sovereignty.
44


The prima facie case
Claimants under the EPA must show a prima facie case of sex-based
pay discrimination by a preponderance of the evidence, after which the
burden of proof shifts to employers, who may rebut claiming that any
differences in work and pay among men and women are legitimate as
provided under the law. Claimants must assert the following in their
prima facie cases: (1) their employers are subject to the law, (2) they,
themselves, as employees are covered by the law, (3) the disparity is
within what the law considers an establishment, (4) equal pay has not
been provided to men and women, (5) the work is equal in regard to
skill, effort and responsibility, and similar with respect to working
conditions, and (6) the comparators are appropriate.
1. Employer. In filing cases, employees must show that their
employers are covered under the Equal Pay Act. While the San
Antonio decision clearly established state and local government cover-
age under the Fair Labor Standards Act, some ambiguity remains as to
employers that are neither state entities nor local political subdivisions,
namely unincorporated public entities which are neither fish nor foul.
One such area of ambiguity involves intermediate school districts
in Pennsylvania, in which school districts work together to provide
special education services, such as vocational training and education
for mentally and physically handicapped children. These units, while
created by the state, are not state agencies nor are they local govern-
ments in the sense of having authority to raise revenue on their own
with taxing power.
The issue of coverage of intermediate units was addressed in a
1988 circuit court case, Arnold v. BLaST Intermediate Unit 117. The court
held that the BLaST unit was indeed an employer in that women
teacher’s aides had shown that they were paid by BLaST and that the
unit exhibited characteristics of being a local government, namely that
it received state financial assistance as did school districts and that it
was
a local agency under state law in cases of tort. The court noted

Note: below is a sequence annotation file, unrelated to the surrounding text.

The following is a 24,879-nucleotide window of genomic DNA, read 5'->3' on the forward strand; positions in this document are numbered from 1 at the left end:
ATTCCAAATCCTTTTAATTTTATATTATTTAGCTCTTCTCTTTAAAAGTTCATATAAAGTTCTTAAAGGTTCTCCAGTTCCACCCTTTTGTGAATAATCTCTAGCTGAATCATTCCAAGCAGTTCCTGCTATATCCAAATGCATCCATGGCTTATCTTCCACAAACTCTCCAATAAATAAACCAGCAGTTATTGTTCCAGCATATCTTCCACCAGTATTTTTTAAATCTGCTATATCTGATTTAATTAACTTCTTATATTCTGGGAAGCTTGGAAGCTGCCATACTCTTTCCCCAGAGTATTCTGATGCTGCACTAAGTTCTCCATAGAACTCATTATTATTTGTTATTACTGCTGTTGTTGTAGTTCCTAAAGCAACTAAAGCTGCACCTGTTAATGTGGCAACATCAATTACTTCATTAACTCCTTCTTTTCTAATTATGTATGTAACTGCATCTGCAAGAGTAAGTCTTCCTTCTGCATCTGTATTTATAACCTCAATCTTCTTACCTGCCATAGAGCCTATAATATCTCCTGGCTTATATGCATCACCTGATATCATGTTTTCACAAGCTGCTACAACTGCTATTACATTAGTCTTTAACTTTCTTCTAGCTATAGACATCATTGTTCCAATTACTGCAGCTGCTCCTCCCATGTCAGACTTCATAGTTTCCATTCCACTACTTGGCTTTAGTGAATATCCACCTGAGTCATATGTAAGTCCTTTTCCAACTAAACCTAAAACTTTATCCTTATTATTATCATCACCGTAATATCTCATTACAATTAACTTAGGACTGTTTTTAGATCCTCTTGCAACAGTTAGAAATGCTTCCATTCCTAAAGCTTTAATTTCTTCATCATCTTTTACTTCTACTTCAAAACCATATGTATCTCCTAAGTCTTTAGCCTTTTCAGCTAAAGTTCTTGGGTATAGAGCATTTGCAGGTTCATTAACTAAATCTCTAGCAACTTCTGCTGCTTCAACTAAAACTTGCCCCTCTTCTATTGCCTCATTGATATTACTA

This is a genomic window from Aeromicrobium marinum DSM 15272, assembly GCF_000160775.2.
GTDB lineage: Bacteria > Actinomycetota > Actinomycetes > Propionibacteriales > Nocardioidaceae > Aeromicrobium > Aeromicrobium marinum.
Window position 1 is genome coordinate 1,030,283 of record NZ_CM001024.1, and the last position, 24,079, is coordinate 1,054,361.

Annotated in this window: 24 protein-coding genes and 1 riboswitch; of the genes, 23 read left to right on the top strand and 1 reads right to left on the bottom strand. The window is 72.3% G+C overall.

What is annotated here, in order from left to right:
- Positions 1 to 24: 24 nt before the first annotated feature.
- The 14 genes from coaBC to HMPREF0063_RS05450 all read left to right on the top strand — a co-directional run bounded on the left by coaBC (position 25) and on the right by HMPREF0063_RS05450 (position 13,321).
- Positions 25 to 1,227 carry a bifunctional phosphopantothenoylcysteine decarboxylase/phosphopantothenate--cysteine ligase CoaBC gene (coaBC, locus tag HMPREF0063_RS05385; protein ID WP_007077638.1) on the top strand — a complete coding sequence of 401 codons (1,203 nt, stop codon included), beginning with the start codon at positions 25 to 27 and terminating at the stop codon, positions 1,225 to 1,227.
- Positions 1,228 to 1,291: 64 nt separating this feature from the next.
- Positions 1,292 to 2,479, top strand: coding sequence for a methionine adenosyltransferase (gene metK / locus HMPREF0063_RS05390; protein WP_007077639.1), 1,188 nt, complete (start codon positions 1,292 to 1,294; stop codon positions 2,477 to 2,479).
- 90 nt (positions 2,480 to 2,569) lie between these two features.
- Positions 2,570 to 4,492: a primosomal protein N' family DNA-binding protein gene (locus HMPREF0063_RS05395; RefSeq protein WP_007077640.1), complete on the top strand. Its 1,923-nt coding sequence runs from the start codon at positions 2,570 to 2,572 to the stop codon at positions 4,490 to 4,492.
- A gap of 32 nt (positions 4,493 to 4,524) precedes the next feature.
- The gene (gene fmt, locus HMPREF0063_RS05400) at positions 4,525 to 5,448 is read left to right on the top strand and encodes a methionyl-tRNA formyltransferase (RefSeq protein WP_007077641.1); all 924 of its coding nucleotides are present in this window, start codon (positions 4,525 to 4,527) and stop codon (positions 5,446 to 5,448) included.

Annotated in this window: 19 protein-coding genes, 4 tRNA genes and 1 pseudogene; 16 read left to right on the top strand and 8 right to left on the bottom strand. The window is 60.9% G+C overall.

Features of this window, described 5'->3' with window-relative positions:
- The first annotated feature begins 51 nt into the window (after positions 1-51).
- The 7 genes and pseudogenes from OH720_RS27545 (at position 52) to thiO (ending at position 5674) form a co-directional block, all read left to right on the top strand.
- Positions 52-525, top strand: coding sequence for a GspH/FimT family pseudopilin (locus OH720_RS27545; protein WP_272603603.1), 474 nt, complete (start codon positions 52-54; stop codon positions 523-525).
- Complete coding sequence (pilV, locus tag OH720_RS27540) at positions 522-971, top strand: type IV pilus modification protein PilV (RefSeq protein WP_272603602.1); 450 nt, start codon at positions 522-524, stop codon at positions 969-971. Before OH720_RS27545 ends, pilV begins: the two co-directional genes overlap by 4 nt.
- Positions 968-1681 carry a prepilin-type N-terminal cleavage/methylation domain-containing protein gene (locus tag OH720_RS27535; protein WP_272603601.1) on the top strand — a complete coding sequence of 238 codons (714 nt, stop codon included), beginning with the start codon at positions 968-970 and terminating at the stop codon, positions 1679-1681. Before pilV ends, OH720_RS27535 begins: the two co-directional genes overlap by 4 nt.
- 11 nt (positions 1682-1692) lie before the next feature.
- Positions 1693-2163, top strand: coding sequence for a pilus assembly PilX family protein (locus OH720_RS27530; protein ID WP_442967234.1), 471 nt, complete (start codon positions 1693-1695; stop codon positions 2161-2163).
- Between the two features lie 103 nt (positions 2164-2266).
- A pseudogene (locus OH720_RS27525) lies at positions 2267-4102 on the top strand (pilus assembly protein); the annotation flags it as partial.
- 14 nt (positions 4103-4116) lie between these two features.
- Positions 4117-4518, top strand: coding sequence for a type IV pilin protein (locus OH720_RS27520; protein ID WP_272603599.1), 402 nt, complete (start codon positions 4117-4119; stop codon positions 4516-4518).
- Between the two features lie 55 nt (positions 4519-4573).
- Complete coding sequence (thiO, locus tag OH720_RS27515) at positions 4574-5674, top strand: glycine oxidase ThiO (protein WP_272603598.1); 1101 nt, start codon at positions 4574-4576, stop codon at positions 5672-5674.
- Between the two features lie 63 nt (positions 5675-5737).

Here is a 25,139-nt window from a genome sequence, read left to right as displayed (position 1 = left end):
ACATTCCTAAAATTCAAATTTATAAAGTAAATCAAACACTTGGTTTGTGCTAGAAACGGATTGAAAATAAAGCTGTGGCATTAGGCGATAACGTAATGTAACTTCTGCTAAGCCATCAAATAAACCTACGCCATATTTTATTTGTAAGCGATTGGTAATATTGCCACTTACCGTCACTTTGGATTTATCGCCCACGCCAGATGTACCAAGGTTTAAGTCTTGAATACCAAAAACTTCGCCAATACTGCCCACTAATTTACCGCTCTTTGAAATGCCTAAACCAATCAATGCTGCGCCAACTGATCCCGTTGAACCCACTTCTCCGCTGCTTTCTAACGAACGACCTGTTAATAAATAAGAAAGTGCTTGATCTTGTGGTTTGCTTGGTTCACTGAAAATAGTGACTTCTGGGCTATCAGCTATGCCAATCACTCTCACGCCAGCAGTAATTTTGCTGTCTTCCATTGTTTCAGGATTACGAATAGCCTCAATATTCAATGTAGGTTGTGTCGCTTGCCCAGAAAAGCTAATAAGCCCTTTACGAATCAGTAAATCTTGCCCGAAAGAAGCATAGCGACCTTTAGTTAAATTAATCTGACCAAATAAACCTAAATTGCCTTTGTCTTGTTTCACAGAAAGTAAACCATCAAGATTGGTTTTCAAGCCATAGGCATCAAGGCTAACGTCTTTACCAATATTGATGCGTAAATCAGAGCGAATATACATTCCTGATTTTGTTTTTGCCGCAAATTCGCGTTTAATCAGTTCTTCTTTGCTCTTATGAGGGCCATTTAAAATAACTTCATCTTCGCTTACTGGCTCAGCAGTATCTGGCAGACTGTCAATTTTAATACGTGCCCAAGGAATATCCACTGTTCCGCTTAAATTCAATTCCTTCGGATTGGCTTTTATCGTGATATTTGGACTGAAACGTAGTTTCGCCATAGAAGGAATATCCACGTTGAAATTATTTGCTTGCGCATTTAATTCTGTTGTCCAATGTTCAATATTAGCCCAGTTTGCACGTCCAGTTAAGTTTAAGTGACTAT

that Congress in passing the Equal Pay Act had intended to abolish
immunity when governmental units acted as employers.
2. Employee. EPA plaintiffs must also prove that they are
&dquo;employees&dquo; under the act. Two somewhat different EPA cases have
been decided on this issue, both in the field of corrections. In the first,
an inmate in the federal penitentiary in Leavenworth, Kansas alleged
Equal Pay Act discrimination among other things, in connection with
prison job assignments; he worked as a prison library clerk and was
later reassigned as a laborer. The court, as might be expected, ruled
that the inmate was not an &dquo;employee&dquo; of the Federal Bureau of
Prisons in that the work performed was incidental to his having been
incarcerated. The prisoner also lost under the Equal Pay Act because
he made no contention of having been discriminated against based
45


upon his being a man (Williams v. Meese,1991).
Another case, Brewster v. Barnes (1986), illustrates what have been
exceptions to the law in coverage of some employees. Joyce Brewster
was
hired by county sheriff George Bames, an elected official, and
advanced from being his secretary to being a correctional officer and
deputy sheriff. What was at issue was that the law excludes employ-
ees who: (1) are not subject to the relevant civil service laws, (2) hold a
public elective office, or (3) are selected by the holder of an office to be
a member
of his/her personal staff.
In this case, the key issue was whether Brewster’s job as a deputy
sheriff was tantamount to being on the sheriffs personal staff. The
court ruled that she did not occupy a high level position in the sheriff’s
department nor make policy decisions. &dquo;Rather, she performed the
same
functions as the other correctional officers in the jail,&dquo; and
therefore was an employee as defined by the EPA (Brewster, 1986: 991).
Since the Brewster decision, Congress passed the Government
Employees Rights Act of 1991, which extends coverage against dis-
crimination to many employees previously excluded. The law covers
employees of the U.S. Senate, presidential appointees, and state and
local employees appointed by an elected officer. Employees specifi-
cally included are those who are considered personal staff, who serve
elected officers at the policymaking level, and who serve as immediate
advisors to elected officers. The law protects against sex discrimina-
tion and discrimination based on race, color, religion, national origin,
and disability. The law extends coverage under the Civil Rights Act of
1964, the Age Discrimination in Employment Act of...

To continue reading

Request your trial

VLEX uses login cookies to provide you with a better browsing experience. If you click on 'Accept' or continue browsing this site we consider that you accept our cookie policy. ACCEPT